Family, Fiction, Health and wellbeing, Melbourne, Parenting, Relationship and marriage, Weather, Writing

Ball of rage

Leonora watched as her daughter jumped and splashed in the muddy puddle.

‘Look Mummy, I’m Peppa Pig!’ she called with a crazy giggle.

Christ, how Leonora hated that show. Each episode only five minutes, but time dragged on to resemble the length of a rainy, wintry day. Forever, in other words.

‘Hattie, stop jumping now,’ Leonora called, noting how the mud had splashed onto Hattie’s leggings. Brown, murky splats on pale pink, glittery fabric. How the hell was that coming out.

‘NO!’

‘Don’t be silly,’ Leonora snapped. She pursed her lips, tight, like a cat’s bum. ‘Stop jumping now,’ she repeated, more forcefully. She focussed on her breathing, like her counsellor had told her.

In through the nose, out through the mouth. 

The swirling ball of anger still churned inside her belly.

In through the nose, out through the mouth. .

Before having children she believed that she’d be a perfect mother, raising a perfect child who did as they were told and would only mimic the positive behaviours of those around them. But parenting was much harder in actuality than it was in her dreams. She was a much angrier person in reality than in her dreams.

In through the nose, out through the mouth. 

‘Come on, Hattie. Let’s go home.’

‘Don’t wanna! Hate home,’ Hattie yelled. She ran off; climbed the ladder into the cubby-house in the playground. Leonora stormed to the base of the ladder, put her hands on her hips.

‘Get down now,’ she hissed.

‘NO. Hate you!’ Hattie yelled. She screamed, that ear-piercing screech that made Leonora’s spine crooked.

In through the nose, out through the mouth. It wasn’t working. The rage burned, like indigestion rising up her windpipe.

‘Alright. I’m going home. You can stay here.’ And Leonora turned on her heel and left her daughter hiding in the cubby-house.

She only meant to scare her. She didn’t mean to stay away for more than a minute. But Hattie’s screams echoed in her ears; they seemed to get louder the further away Leonora walked. Before she realised, she was standing at her front gate.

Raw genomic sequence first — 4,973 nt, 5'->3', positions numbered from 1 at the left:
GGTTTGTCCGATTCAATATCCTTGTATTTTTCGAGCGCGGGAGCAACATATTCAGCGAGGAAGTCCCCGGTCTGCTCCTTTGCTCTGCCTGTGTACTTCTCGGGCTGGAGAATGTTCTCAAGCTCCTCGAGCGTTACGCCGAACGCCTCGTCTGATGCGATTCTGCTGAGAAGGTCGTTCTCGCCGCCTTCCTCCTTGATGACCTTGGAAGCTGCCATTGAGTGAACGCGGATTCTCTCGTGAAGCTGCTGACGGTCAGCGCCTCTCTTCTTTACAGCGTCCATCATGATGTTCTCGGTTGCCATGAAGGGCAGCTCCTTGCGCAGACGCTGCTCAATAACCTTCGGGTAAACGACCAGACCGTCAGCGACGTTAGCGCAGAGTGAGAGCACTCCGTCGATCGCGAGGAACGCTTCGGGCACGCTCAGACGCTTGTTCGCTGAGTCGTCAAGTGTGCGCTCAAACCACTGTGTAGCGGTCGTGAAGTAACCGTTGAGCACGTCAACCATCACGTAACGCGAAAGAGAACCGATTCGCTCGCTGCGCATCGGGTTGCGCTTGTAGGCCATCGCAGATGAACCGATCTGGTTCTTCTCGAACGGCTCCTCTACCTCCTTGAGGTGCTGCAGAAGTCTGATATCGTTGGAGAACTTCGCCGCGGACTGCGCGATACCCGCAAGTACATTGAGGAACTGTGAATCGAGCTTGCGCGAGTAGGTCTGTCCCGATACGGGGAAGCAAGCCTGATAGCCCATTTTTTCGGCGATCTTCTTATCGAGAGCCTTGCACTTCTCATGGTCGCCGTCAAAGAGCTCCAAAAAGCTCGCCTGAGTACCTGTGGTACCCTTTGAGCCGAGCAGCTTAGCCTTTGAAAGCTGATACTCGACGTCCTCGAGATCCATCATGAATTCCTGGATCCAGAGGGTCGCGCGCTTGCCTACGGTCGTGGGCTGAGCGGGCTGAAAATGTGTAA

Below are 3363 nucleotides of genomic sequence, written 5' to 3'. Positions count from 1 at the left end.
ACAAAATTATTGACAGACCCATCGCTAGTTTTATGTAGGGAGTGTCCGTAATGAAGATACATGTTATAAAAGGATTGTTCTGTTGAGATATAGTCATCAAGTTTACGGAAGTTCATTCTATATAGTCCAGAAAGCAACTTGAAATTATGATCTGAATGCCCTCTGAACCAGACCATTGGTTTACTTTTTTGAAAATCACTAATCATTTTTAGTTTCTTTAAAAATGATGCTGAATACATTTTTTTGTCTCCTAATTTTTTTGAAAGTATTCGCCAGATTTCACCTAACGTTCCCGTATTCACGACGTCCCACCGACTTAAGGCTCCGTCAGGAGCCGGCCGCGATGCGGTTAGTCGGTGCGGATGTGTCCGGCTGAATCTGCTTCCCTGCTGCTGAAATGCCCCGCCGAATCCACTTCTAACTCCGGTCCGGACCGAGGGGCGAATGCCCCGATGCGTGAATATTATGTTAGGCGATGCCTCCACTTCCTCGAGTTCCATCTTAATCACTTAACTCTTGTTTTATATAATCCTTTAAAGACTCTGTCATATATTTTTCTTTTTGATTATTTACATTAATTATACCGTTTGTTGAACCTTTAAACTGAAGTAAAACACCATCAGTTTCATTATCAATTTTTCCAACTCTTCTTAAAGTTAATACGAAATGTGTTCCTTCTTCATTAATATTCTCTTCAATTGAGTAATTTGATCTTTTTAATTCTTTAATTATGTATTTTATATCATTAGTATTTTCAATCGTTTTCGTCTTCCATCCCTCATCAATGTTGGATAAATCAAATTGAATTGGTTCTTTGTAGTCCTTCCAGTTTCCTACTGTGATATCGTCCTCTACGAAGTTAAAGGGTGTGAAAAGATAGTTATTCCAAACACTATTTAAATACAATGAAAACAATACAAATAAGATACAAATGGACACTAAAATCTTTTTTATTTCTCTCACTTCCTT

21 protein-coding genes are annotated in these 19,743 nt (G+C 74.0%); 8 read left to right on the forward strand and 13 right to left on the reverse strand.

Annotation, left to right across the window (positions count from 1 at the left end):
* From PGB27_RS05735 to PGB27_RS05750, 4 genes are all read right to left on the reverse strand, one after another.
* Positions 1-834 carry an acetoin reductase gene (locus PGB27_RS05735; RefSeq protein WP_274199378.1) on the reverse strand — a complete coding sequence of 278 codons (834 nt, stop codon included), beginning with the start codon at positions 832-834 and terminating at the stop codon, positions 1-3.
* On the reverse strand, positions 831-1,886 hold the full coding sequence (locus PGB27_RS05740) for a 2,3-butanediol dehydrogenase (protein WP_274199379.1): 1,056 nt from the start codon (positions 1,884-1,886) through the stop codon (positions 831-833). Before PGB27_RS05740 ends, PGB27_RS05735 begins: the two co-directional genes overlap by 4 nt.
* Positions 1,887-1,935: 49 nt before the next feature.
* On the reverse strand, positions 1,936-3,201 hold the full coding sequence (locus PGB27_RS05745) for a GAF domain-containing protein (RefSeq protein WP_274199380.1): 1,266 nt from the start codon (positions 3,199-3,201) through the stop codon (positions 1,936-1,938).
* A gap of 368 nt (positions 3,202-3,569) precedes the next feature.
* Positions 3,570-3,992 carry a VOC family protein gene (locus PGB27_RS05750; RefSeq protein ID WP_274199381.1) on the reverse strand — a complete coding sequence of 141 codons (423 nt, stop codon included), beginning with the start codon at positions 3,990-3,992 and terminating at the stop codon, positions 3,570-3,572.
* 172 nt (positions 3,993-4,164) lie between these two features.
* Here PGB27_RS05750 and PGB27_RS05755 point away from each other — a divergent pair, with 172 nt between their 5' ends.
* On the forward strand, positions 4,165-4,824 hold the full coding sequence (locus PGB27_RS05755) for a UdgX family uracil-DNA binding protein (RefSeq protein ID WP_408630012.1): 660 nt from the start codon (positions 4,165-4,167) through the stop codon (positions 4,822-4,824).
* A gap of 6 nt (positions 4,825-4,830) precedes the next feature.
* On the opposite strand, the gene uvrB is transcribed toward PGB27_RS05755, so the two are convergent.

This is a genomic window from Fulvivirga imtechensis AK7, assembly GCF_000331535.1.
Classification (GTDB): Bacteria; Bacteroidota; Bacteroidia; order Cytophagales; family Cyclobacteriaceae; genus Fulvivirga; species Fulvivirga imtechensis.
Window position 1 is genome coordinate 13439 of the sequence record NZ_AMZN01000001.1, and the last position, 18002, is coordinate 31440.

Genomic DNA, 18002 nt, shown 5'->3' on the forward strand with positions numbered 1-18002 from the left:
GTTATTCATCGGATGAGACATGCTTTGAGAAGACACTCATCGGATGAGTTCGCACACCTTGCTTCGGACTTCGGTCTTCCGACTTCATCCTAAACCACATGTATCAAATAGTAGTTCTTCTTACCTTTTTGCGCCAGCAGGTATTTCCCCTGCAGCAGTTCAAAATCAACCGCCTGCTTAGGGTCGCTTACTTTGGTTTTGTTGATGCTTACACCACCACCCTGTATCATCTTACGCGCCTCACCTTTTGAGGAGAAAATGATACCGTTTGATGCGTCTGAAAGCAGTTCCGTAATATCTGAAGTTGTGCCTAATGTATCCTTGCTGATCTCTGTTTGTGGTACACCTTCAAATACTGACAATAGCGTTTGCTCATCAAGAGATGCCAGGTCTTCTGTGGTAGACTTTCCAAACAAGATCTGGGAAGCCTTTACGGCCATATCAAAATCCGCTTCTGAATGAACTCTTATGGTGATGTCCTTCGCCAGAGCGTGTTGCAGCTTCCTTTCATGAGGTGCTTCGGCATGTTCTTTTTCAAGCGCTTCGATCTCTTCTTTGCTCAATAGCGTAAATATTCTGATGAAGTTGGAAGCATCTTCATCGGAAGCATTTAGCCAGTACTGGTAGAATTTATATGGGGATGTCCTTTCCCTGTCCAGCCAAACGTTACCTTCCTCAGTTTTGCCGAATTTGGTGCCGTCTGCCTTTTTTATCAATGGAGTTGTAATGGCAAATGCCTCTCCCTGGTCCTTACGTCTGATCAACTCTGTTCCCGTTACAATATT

‘Where’s your girl?’ asked Rosette, her nosy Mrs Mangel-type neighbour.

Leonora stared in shock.

‘Leonora, where is Hattie?’ Rosette insisted.

‘Playground.’

Rosette came near. She rubbed Leonora’s back. ‘Who is with her?’

Leonora shook her head.

‘OK, I’m going to call the police,’ Rosette said quietly. ‘Then Tim, alright?’ Rosette walked down the footpath to her own yard and dialled 000. Once that call was made, she called Leonora’s husband, Tim.

Leonora looked at Rosette, without seeing her. ‘I’m sorry. Is Hattie OK?’

‘That’s what we’re going to find out, hun. The police will let us know,’ said Rosette. ‘Tim’s on his way home from work. He’ll be here in about five minutes.’

Leonora nodded. ‘He’ll know what to do.’

Three hours later, with Hattie home safe, bathed and in her pyjamas, Leonora sobbed on Tim’s shoulder. ‘I’m not good enough for her!’

‘Well, you certainly shouldn’t have left her in the playground. Thank god that mother helped her and took her to the police station. Fuck knows what could have happened.’

‘I’m sorry, Tim. I’ll get help.’

Tim breathed deeply. He cleared his throat. ‘I’m going to send you to your Mum’s for a while. My mum will come here and look after Hattie while I work and you can focus on feeling better. Yeah?’

Leonora wiped her nose. ‘OK.’ What else could she say?

 

 

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